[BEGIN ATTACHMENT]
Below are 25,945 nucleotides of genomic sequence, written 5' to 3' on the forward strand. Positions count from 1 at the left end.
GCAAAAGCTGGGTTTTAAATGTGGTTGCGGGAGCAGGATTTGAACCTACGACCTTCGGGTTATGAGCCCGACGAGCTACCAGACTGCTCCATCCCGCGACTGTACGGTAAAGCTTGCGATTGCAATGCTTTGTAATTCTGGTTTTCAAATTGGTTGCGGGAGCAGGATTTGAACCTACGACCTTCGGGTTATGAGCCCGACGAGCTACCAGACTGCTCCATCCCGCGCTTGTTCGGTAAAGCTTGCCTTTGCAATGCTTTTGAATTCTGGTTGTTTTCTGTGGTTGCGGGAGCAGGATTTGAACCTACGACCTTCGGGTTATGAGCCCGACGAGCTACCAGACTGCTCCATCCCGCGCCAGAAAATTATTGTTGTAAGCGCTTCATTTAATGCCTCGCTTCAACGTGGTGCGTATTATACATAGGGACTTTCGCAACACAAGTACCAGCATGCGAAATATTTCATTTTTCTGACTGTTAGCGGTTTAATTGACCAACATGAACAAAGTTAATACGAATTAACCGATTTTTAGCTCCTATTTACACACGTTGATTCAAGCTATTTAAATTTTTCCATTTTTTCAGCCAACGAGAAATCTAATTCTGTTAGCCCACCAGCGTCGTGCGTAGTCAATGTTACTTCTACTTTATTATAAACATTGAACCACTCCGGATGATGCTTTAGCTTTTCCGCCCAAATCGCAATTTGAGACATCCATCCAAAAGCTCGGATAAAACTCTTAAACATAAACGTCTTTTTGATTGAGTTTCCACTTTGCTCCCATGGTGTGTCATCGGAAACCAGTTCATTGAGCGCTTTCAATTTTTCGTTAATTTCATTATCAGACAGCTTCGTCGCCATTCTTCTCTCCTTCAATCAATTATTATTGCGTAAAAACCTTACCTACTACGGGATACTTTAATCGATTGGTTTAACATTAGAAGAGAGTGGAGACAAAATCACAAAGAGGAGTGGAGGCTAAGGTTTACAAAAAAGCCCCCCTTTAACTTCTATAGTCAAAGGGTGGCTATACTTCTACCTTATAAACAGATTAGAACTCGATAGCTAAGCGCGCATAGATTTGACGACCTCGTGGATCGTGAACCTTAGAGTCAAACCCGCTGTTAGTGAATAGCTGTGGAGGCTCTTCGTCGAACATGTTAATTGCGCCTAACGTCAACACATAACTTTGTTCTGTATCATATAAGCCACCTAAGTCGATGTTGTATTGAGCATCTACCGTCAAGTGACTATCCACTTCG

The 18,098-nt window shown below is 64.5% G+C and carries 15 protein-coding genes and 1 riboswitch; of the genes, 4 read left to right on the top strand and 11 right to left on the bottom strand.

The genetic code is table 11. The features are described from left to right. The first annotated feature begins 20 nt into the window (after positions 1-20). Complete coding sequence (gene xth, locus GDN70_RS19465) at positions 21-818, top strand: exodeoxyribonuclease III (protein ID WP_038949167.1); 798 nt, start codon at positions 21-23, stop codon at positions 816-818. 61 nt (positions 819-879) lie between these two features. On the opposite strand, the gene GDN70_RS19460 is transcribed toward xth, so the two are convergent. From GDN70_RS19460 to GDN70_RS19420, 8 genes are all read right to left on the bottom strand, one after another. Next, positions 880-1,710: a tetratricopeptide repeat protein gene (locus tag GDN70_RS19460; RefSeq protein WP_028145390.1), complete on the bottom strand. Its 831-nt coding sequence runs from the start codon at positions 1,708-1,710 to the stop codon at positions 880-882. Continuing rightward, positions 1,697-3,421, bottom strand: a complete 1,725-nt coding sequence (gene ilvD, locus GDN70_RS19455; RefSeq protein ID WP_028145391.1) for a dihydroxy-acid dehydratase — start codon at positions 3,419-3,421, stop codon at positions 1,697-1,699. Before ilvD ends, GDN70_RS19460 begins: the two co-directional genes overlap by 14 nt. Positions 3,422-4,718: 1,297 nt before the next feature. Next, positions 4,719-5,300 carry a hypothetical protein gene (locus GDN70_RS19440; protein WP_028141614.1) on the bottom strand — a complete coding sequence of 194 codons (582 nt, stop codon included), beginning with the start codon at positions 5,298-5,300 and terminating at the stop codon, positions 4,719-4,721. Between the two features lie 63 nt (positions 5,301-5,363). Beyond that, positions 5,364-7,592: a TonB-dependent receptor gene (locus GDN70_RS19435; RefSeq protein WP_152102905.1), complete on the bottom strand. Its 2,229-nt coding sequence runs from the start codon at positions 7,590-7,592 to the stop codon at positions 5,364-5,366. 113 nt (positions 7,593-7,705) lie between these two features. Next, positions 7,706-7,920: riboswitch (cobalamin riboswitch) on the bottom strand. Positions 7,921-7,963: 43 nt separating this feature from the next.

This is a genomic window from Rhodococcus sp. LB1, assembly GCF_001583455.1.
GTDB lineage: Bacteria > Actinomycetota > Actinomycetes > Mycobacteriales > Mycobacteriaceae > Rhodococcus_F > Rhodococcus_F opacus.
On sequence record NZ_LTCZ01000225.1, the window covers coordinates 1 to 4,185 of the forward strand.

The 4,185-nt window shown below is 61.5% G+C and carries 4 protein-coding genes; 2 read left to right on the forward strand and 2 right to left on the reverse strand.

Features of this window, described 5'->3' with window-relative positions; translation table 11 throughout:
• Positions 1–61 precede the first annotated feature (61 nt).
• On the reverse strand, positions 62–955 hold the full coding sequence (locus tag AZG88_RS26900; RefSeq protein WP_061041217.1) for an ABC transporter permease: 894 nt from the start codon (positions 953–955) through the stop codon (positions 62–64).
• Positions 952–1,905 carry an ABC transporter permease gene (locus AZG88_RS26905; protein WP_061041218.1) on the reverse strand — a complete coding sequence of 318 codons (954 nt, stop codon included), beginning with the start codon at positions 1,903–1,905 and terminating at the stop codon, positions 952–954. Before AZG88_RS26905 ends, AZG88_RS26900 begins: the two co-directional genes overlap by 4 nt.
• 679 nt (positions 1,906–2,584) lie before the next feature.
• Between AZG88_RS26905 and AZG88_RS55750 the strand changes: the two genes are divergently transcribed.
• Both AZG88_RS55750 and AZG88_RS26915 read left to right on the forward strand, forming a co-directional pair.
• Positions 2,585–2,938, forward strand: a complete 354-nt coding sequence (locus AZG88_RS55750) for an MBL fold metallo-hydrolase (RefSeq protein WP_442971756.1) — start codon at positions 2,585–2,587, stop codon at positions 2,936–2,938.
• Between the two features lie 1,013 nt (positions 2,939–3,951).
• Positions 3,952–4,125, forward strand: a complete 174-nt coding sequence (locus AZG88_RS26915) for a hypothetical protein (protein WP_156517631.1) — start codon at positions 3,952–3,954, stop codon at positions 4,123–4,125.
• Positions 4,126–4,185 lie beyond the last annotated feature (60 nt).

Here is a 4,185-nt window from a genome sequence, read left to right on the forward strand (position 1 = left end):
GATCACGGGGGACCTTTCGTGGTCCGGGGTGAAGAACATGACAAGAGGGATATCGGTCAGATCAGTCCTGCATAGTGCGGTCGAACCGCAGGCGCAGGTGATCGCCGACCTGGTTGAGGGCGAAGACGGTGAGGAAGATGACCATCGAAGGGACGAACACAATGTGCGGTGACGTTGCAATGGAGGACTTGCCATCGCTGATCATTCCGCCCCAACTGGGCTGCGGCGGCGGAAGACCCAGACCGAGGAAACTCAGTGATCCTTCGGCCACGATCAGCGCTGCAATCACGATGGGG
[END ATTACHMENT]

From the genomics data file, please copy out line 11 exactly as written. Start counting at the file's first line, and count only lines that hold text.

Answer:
• On the reverse strand, positions 62–955 hold the full coding sequence (locus tag AZG88_RS26900; RefSeq protein WP_061041217.1) for an ABC transporter permease: 894 nt from the start codon (positions 953–955) through the stop codon (positions 62–64).